By trading seeds, we can insure that the time and effort we've put into saving and perpetuating our locally-adapted seeds isn't lost should disease or animals ravage our own garden. With luck, someone else's plot survived.
A local greenhouse hosts an annual seed swap each Spring. Everyone is welcome to come and get seeds. There's an optional donation jar for those that don't have any seeds to trade, but no one is turned away or denied the chance to grow their own garden.
The greenhouse provides long tables, protected from the wind, little envelopes, and plenty of pencils to label your choices. Some folks show up just long enough to drop off their contributions, others spend an hour or more there, answering questions about the things they brought, trading advice about their best growing or harvesting methods. Cool season crops, such as the brassicas, greens, and peas fill one table, tomatoes and peppers another. Flowers have their own area, and assorted vegetables line the last table.
Caveat emptor - let the buyer beware (except it's all free). Sometimes, especially with the corns, pumpkins and squashes, you're taking your chances on what you'll actually end up with in this year's garden. So many of those seeds cross-pollinate so easily, and while it wouldn't affect the appearance of last year's crop, the seeds harvested then and planted this year might turn out completely different.
But it's a great way to build community, meet with like-minded folks, share tips and learn, and get more people interested in growing their own food. Why not start a seed swap in your community?
Thursday, 1 March 2012
Two years ago I was given two pink Oca (Oxalis tuberosa) tubers. I was told that they tasted like lemony potatoes and were quite good boiled, but my friend was more concerned with their pest resistance and yield than culinary applications. I had been given two tubers and planted them out in a small pot on the patio. Triffid like foliage ensued and died back in late summer. They are attractive, branching plants with trefoil like foliage and beautiful flowers if they reach stage, which unfortunately they didn't. I tipped out the pot in September to find a few handfuls of grape sized tubers, certainly nothing to be enthused about.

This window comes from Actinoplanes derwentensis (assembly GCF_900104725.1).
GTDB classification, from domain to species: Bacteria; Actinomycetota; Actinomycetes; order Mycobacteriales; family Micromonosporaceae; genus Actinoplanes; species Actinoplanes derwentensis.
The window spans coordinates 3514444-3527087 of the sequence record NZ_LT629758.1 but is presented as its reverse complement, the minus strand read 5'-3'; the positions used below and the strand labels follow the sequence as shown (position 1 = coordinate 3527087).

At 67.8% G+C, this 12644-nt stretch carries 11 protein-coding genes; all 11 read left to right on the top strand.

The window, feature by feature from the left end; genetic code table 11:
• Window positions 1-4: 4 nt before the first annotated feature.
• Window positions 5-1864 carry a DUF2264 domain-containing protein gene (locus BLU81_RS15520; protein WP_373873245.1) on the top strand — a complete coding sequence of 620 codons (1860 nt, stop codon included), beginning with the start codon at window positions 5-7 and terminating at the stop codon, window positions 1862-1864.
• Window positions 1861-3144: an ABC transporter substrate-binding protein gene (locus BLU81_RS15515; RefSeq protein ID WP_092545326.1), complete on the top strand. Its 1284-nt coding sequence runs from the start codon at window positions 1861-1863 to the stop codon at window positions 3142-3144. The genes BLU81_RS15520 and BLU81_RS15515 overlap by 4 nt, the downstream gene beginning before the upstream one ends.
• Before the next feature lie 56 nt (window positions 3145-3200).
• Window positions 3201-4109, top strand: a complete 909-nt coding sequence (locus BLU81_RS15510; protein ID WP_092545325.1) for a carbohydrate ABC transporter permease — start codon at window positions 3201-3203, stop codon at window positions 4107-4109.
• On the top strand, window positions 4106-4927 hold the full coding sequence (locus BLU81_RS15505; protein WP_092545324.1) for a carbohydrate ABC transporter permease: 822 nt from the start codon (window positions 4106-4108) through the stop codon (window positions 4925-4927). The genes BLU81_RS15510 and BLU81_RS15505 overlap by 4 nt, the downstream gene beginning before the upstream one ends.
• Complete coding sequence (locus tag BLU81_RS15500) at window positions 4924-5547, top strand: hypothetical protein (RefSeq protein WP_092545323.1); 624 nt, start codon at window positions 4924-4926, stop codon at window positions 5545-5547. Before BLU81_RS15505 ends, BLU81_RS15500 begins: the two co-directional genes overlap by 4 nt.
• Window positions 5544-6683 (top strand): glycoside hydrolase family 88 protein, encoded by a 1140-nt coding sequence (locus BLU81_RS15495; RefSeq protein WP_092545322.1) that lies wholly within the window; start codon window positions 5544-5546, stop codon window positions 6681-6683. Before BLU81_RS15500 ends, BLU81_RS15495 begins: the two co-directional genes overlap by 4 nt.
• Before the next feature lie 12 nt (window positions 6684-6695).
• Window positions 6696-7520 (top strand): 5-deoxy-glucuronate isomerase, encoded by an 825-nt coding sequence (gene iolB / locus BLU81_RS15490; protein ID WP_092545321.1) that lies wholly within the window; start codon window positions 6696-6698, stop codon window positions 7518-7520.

I kept the tubers to have one last go this year, this time in the open ground of our allotment, placing them about 40 cm apart and 10 cm deep. They were very slow to spring up, shoots finally appeared at the beginning of June. Once the foliage does appear they spread quickly and need to be earthed up like potatoes. They need a long growing season and ours never flowered. Tuber formation is apparently dependent upon day length - when I lifted one of the plants in October after the foliage had died back, there were a handful of small tubers and I thought they had failed. One month of shortening days later, we brought home several pounds of pretty pink tubers varying in size from a walnut to a small egg!